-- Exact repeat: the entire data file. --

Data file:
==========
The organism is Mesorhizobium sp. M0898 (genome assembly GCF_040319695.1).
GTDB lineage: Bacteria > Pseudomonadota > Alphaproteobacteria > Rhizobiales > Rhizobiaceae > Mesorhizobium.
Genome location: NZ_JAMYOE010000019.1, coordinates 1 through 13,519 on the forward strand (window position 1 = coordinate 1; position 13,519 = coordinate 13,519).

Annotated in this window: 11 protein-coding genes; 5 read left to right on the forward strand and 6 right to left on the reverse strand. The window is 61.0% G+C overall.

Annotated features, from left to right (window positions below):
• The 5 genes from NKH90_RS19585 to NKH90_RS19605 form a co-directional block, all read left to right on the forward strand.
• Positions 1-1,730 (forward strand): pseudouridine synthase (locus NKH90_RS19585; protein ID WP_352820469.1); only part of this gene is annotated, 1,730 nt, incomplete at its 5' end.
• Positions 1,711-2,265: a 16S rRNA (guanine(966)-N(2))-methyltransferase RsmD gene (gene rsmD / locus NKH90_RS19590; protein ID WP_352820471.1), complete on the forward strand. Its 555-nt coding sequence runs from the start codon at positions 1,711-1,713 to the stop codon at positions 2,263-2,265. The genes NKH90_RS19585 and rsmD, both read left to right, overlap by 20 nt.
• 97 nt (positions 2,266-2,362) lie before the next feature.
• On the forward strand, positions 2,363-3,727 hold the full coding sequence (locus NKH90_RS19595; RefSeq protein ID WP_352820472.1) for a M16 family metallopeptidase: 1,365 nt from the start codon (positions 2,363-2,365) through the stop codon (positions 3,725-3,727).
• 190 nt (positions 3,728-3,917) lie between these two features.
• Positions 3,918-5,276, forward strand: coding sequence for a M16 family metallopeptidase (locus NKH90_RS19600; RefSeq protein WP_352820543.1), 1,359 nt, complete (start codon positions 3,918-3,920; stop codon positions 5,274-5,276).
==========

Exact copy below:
The organism is Mesorhizobium sp. M0898 (genome assembly GCF_040319695.1).
GTDB lineage: Bacteria > Pseudomonadota > Alphaproteobacteria > Rhizobiales > Rhizobiaceae > Mesorhizobium.
Genome location: NZ_JAMYOE010000019.1, coordinates 1 through 13,519 on the forward strand (window position 1 = coordinate 1; position 13,519 = coordinate 13,519).

Annotated in this window: 11 protein-coding genes; 5 read left to right on the forward strand and 6 right to left on the reverse strand. The window is 61.0% G+C overall.

Annotated features, from left to right (window positions below):
• The 5 genes from NKH90_RS19585 to NKH90_RS19605 form a co-directional block, all read left to right on the forward strand.
• Positions 1-1,730 (forward strand): pseudouridine synthase (locus NKH90_RS19585; protein ID WP_352820469.1); only part of this gene is annotated, 1,730 nt, incomplete at its 5' end.
• Positions 1,711-2,265: a 16S rRNA (guanine(966)-N(2))-methyltransferase RsmD gene (gene rsmD / locus NKH90_RS19590; protein ID WP_352820471.1), complete on the forward strand. Its 555-nt coding sequence runs from the start codon at positions 1,711-1,713 to the stop codon at positions 2,263-2,265. The genes NKH90_RS19585 and rsmD, both read left to right, overlap by 20 nt.
• 97 nt (positions 2,266-2,362) lie before the next feature.
• On the forward strand, positions 2,363-3,727 hold the full coding sequence (locus NKH90_RS19595; RefSeq protein ID WP_352820472.1) for a M16 family metallopeptidase: 1,365 nt from the start codon (positions 2,363-2,365) through the stop codon (positions 3,725-3,727).
• 190 nt (positions 3,728-3,917) lie between these two features.
• Positions 3,918-5,276, forward strand: coding sequence for a M16 family metallopeptidase (locus NKH90_RS19600; RefSeq protein WP_352820543.1), 1,359 nt, complete (start codon positions 3,918-3,920; stop codon positions 5,274-5,276).